Great examples of baseball cutoff man – how to be the cutoff


Youth baseball players and coaches wanting
to improve their level of play will need to tackle the job of the cutoff man. This higher
level skill is not an easy one to master. One of the overlooked skills in youth baseball
is the correct way to be the cutoff man. At the younger levels we start by helping players
know which infielder covers the bag and which is the cutoff man and then progress to helping
them run to the right depth…not too deep and not too shallow depending on where the
ball is fielded. As youth players progress in their ability
and baseball knowledge, coaches will want to teach the importance of cutting off throws
while positioned in line with the intended base. Furthermore coaches will want to teach
them when to cut the throw and when not to cut the throw. That higher level awareness
and communication takes time and practice. In most of these examples the players are
positioned correctly, in line with the base the ball needs to get to as well as at an
appropriate distance. Let’s look at them one at a time beginning
with the play that didn’t line up correctly. These players are 10U travel ball players,
so a bit lower level, but this does show us what happens when the cutoff is wrong. As
the outfielder is fielding it’s obvious that there is no play at 2nd base and the
throw is going to need to go to third. The fielder is very deep and should have a cutoff,
but here we see the cut off is inline with 2nd base….or more likely this player simply
went to where he always goes to cut any ball regardless of the game situation. Had this
shortstop ran to cut a throw to third base that runner wouldn’t have gone to 3rd base,
but even if he did, he would have been out. You can clearly see in this shot the ball
traveling far further than was necessary. In addition, had the shortstop been in the
correct position, the third baseman, seeing the throw and the knowing where the runner
was could have called off the cut and taken the throw from the outfielder. But this type
of skill and awareness level needs to be coached during practices so players know when and
how to communicate correctly. The rest of the clips we are using are from
a game between PA & SC during the 2015 LLWS. In this first example the SS dives for the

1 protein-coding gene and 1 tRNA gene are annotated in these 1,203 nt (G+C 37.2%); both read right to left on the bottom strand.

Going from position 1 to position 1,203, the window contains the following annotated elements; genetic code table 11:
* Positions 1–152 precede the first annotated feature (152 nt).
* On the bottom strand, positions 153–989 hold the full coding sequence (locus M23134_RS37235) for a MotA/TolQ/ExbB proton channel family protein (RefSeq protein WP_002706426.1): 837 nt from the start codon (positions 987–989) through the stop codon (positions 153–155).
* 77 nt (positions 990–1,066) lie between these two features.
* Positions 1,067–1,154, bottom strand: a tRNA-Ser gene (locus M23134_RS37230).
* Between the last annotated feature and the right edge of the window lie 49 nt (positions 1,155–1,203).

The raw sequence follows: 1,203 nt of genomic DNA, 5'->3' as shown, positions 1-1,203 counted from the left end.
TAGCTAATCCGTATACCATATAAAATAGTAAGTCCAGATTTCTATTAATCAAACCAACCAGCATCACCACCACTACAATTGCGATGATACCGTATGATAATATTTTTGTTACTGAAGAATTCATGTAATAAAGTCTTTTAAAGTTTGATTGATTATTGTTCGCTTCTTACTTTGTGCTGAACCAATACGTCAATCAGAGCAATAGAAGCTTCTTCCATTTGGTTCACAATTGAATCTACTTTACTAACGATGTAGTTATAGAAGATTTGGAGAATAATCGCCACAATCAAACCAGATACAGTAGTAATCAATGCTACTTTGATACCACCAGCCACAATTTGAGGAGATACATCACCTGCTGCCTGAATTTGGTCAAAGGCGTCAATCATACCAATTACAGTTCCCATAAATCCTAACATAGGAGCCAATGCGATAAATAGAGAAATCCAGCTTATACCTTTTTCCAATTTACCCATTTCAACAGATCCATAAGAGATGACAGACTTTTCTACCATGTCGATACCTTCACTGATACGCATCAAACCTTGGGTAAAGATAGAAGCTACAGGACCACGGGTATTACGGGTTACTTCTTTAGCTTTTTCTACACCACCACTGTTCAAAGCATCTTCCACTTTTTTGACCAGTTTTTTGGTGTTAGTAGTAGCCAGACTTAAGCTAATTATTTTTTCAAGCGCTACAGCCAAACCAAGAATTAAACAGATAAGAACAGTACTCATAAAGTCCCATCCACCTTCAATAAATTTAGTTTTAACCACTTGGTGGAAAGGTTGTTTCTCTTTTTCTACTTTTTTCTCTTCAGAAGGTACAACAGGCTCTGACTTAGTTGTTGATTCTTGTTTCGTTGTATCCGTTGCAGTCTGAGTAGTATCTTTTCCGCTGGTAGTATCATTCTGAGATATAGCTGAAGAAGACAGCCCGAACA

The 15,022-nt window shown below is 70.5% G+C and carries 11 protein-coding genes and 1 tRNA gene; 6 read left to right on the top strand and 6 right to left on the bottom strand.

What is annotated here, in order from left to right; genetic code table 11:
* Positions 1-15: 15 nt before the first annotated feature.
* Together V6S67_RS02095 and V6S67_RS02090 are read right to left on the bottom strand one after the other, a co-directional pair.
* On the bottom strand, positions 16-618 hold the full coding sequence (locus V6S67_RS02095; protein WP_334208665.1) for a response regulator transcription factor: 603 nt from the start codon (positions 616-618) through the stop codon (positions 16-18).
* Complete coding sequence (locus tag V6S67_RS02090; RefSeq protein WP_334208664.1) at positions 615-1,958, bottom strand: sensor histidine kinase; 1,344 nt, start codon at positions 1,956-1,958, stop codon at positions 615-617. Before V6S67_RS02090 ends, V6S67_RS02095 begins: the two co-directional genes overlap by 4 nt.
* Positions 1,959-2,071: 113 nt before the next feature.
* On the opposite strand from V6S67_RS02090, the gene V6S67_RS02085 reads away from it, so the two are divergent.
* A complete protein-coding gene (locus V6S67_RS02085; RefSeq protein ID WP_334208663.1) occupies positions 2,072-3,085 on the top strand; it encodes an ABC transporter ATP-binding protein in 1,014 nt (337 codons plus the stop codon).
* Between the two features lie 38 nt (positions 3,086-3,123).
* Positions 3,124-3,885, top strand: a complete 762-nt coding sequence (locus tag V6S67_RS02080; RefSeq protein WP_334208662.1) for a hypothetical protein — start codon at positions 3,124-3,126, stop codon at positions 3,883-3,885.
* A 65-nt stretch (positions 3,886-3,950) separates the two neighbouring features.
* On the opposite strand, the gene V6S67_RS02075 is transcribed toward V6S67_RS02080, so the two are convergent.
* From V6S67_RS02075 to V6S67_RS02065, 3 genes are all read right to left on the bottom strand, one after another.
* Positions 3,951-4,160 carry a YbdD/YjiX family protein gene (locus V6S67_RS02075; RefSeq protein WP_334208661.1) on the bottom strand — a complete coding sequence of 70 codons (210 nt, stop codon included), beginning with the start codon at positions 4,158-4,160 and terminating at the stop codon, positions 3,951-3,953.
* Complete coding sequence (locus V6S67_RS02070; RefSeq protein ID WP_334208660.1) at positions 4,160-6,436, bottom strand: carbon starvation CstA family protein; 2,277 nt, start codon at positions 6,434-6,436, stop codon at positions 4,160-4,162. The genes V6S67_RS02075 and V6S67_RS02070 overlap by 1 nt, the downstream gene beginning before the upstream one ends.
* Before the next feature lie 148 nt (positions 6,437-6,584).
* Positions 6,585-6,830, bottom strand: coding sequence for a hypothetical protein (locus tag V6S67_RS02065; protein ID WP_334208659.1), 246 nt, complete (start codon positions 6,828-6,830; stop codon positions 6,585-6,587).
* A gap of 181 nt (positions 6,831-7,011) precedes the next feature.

ball but immediately gets us, signals he’s the cut, and gets in line with second base.
Since it’s obvious the runner is staying at first on this play, it is rather routine.
Even so, every player should always respond to ever hit correctly so when the play finally
IS close, they are in the habit of being in the correct position. This next example we have the same players
involved, but here the play might have been close. Typically it is the catcher who communicates
how the cut should be handled. Each team may have a different system, but a typical method
is: Catcher yells clearly and forcefully, cut,2 the cutoff cuts the ball and throws
to 2nd base. Cut 4 to home, etc. If the catcher simply says “Cut” the ball is cut but
held. A cutoff man might be expecting the play to be at 2nd base, but when he hears
Cut, 1 he knows the runner is retreating and where to go before he has the ball. If the
catcher yells pass, the fielder does not cut the ball and lets it pass. If the catcher
says nothing, the fielder needs to determine what to do, and given the situation, a pitcher
or first baseman might interject. However, at these world series games the crowd volume
can be so loud that infielders will not hear. In this final clip we are looking at, the
second baseman becomes the cutoff to home plate. Presumably the catcher yelled CUT because
the runner going home wasn’t a possible out and no other plays were possible Like I said earlier, the volume at these WS
games can be loud and we see here that the second baseman checks the runner’s position
just before cutting the ball. The outfielder makes a throw that can reach home, but is
low enough to be cut which it is.

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